Besides the M2 magazine release button, which is reversible, controls are standard fare; they’re easy to operate and low profile for carry. The functional slide stop is easy to access. A manual thumb safety is on the left side only, which must be pressed down to fire; in that position, a red dot indicates the status. (Another red indicator protruding from the rear of the slide is another status check that tells the user the striker is cocked.) The safety doesn’t lock the slide, so the pistol can still be worked with the safety engaged.
The Takedown Breakdown
One control missing from the CCP is a disassembly lever, and that’s because the procedure differs from most carry guns. The 2014 CCP was a fine gun, but as G&A noted then, the pivoting piston design required a somewhat complicated takedown process that required a special tool from Walther. The CCP has since been simplified. The CCP M2 .380 is faster to field strip and doesn’t require any tools.
Here’s a summary: Remove the magazine and ensure that the pistol’s chamber is empty. Once the gun is safely unloaded, pull the trigger and then move the serrated lever on the rear of the slide (beneath the cocking indicator) to the right. The rear portion of the slide jumps backwards, which allows the slide to be retracted slightly and lifted from the rear. It can then removed from the front. There’s a large coil spring that surrounds the barrel, and the piston is attached underneath the slide’s front.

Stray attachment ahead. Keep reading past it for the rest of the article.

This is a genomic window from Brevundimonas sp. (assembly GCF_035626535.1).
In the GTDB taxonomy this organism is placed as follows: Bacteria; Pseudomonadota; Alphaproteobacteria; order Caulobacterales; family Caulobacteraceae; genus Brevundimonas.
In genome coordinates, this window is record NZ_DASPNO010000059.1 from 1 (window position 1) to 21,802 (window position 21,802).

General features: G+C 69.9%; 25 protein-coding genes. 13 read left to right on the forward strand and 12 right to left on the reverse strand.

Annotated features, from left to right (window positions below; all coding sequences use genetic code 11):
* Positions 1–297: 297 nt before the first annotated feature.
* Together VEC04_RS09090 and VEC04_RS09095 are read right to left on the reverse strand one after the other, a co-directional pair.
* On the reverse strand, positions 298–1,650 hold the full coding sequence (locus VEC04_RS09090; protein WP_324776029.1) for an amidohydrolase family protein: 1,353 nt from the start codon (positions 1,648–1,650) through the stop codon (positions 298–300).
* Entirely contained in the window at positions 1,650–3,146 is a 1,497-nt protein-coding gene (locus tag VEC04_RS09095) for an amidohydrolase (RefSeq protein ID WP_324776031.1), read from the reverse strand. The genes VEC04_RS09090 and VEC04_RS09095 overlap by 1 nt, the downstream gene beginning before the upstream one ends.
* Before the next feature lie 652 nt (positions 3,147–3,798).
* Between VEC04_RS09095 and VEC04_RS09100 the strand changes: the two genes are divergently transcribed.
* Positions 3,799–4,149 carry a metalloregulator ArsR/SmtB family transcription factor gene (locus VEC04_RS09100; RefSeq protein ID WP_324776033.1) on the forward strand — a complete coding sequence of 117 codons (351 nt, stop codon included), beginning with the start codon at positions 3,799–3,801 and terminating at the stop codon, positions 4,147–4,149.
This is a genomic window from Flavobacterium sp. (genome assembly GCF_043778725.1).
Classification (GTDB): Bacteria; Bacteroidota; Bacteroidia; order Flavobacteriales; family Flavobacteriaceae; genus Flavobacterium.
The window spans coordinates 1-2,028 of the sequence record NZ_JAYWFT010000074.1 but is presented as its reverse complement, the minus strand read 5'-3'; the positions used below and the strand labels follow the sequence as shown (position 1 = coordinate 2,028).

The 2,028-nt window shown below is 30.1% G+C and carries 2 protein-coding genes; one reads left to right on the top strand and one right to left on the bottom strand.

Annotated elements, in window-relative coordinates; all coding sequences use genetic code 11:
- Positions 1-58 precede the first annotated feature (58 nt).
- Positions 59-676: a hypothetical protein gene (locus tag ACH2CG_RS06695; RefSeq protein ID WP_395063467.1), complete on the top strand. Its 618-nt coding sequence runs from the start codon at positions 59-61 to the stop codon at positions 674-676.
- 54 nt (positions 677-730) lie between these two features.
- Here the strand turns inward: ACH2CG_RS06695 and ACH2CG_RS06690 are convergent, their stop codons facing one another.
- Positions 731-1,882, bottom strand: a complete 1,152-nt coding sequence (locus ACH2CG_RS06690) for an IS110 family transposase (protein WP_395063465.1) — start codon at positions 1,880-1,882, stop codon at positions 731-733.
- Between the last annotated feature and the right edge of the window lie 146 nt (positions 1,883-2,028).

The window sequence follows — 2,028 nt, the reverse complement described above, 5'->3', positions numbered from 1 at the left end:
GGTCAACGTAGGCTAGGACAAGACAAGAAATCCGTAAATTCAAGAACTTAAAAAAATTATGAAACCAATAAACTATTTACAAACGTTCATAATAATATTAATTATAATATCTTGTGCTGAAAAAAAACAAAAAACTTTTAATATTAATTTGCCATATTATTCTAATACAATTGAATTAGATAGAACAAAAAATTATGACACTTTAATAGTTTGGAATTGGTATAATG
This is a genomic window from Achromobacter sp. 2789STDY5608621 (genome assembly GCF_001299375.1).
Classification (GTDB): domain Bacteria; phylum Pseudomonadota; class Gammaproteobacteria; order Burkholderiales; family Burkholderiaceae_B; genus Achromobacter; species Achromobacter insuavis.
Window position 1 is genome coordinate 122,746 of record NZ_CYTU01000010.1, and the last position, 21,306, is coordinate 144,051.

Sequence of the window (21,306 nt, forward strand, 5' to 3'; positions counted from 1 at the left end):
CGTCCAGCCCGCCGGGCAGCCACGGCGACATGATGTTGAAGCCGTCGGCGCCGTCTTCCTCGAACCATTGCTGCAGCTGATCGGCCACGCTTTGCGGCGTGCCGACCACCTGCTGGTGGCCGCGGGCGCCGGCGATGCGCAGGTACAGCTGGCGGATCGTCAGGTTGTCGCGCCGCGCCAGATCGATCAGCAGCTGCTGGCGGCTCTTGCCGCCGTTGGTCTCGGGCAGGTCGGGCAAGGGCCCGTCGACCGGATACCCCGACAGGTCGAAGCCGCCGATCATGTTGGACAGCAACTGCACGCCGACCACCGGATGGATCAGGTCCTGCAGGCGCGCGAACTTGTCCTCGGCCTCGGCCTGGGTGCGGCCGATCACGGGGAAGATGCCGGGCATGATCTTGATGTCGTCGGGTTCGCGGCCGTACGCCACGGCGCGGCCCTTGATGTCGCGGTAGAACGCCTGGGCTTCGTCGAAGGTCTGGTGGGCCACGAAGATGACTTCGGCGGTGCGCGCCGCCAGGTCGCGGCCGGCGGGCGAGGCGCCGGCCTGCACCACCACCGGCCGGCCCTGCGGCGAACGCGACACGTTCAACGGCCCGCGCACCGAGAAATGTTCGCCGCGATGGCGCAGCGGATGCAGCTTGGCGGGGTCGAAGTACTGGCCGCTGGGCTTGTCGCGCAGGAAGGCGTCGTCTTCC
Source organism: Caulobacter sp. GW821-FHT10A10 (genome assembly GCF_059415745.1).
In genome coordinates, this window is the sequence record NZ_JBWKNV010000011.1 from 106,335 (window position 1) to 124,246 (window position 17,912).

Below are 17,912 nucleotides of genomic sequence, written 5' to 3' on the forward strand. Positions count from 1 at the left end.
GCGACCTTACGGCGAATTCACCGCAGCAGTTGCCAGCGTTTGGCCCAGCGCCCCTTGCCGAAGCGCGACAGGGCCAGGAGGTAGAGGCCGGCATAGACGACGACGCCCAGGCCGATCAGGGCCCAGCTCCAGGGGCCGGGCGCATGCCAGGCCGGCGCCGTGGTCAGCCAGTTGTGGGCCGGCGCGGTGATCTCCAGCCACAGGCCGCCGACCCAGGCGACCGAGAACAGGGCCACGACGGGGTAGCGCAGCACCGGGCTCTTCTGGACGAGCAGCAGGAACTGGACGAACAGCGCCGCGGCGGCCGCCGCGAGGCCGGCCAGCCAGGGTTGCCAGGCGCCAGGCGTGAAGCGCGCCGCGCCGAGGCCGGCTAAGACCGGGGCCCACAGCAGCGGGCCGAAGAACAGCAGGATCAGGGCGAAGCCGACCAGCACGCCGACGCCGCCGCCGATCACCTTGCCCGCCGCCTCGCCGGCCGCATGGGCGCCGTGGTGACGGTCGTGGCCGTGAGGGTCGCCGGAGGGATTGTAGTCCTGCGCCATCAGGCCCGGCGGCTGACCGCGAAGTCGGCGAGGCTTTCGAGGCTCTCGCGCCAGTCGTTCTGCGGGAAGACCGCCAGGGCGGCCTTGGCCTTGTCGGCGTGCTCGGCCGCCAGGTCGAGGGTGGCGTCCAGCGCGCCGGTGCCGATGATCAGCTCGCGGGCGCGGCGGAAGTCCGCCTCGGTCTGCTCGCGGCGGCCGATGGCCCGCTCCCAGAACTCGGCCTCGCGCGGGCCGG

On its website, Walther claims the CCP M2 .380 measures 6.41 inches long with its 3.54-inch barrel, the same as the 9mm model. The weight, which Walther lists at 19.4 ounces, was spot on when tested it against digital postal scale.
The CCP M2 .380 has a suggested retail of $469, which is less than what we’d typically expect of a German-made pistol. However, it is priced slightly higher than many popular micro compacts in .380 ACP. The Ruger 10-plus-one-round LCP II starts at $409. The six-plus-one Kahr CW380 has a $439 retail, and the smaller Springfield Armory 911 Alpha with 2.7-inch barrel and six-plus-one magazine starts at $429. The also-easy-to-rack Smith & Wesson M&P 380 Shield EZ with eight-plus-one capacity starts at $441.
After range time, the Walther stood out as being softer to shoot than nearly all of those other guns, and perhaps the same as the M&P 380 Shield EZ. While carrying each of these pistols, G&A’s staff also noted that the CCP’s slide design and grip made it much easier to conceal on the belt than many other pistols. It was too large for ankle carry as a backup gun, but the CCP M2 strikes a great balance between handling, concealability and shootability.